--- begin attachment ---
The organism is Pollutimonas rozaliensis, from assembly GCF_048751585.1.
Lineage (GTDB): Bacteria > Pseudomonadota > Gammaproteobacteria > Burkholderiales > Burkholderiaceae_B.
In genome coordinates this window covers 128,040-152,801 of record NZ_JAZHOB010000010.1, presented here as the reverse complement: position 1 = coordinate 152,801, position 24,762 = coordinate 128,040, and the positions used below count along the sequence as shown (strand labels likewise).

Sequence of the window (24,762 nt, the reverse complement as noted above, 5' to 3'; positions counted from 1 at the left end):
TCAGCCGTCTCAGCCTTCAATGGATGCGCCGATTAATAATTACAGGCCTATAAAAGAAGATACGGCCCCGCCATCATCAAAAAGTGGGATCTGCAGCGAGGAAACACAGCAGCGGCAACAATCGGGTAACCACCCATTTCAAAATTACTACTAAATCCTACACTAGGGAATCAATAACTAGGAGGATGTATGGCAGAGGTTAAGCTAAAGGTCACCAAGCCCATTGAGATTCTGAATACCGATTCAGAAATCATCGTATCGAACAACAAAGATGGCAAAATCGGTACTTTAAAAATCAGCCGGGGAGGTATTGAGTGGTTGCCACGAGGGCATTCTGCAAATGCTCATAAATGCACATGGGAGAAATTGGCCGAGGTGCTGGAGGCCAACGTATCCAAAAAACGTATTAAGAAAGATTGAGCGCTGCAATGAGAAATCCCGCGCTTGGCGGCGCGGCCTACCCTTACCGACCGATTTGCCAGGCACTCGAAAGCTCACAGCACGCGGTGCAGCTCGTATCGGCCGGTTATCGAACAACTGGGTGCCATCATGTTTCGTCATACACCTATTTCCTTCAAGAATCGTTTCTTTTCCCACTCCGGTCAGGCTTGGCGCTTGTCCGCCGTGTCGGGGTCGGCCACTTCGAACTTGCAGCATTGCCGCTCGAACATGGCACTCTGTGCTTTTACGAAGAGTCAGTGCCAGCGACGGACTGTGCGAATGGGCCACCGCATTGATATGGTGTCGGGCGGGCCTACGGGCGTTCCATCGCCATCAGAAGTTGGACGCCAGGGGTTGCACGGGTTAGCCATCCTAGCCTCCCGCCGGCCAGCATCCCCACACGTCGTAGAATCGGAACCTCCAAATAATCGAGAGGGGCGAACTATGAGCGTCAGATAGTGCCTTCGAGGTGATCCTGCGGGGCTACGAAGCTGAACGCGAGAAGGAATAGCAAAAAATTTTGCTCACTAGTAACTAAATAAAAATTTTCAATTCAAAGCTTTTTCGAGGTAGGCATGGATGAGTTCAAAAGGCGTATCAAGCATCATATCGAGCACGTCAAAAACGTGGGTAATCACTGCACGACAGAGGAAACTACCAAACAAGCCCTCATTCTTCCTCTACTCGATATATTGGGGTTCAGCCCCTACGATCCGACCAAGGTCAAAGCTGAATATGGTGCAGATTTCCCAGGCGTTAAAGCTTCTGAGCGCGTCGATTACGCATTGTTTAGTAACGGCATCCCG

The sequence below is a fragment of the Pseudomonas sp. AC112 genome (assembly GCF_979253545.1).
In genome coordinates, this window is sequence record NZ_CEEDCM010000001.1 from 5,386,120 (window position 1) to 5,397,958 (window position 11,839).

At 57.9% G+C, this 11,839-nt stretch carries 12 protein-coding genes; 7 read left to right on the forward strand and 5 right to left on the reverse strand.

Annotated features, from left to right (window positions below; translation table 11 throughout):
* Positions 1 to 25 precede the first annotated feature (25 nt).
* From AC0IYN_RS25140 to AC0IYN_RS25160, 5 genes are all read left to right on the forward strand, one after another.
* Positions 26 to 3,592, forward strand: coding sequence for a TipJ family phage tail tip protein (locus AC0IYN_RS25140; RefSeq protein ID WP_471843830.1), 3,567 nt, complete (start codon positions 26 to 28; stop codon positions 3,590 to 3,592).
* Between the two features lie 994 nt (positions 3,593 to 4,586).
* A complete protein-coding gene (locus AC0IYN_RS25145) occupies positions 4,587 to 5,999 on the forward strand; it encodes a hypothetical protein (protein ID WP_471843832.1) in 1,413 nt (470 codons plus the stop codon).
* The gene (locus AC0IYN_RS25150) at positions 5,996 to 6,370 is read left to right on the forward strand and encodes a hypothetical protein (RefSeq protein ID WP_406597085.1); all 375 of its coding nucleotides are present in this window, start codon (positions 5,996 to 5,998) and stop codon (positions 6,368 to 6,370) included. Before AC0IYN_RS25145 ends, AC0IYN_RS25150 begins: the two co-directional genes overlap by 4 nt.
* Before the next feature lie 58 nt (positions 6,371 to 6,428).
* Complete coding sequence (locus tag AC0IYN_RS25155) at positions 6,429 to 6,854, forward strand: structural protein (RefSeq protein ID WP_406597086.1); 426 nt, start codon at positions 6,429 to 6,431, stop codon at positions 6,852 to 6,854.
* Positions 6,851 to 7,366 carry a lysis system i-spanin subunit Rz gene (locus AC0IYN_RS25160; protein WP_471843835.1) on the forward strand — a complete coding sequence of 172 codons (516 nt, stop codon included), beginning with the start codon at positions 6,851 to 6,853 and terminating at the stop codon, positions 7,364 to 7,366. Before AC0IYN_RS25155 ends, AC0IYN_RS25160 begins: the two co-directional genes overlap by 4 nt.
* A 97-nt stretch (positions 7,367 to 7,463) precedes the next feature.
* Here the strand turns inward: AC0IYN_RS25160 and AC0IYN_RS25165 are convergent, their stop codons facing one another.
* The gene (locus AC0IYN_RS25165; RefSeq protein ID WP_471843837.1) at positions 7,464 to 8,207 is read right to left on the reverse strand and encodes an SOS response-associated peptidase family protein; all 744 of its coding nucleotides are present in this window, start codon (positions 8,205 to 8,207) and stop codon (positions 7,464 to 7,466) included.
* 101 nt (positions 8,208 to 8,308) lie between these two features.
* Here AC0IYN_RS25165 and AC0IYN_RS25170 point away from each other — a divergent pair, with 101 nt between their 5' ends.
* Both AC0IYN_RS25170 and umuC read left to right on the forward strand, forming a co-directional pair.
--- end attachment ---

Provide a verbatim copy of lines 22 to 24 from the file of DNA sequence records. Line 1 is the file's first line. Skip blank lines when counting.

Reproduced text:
* 101 nt (positions 8,208 to 8,308) lie between these two features.
* Here AC0IYN_RS25165 and AC0IYN_RS25170 point away from each other — a divergent pair, with 101 nt between their 5' ends.
* Both AC0IYN_RS25170 and umuC read left to right on the forward strand, forming a co-directional pair.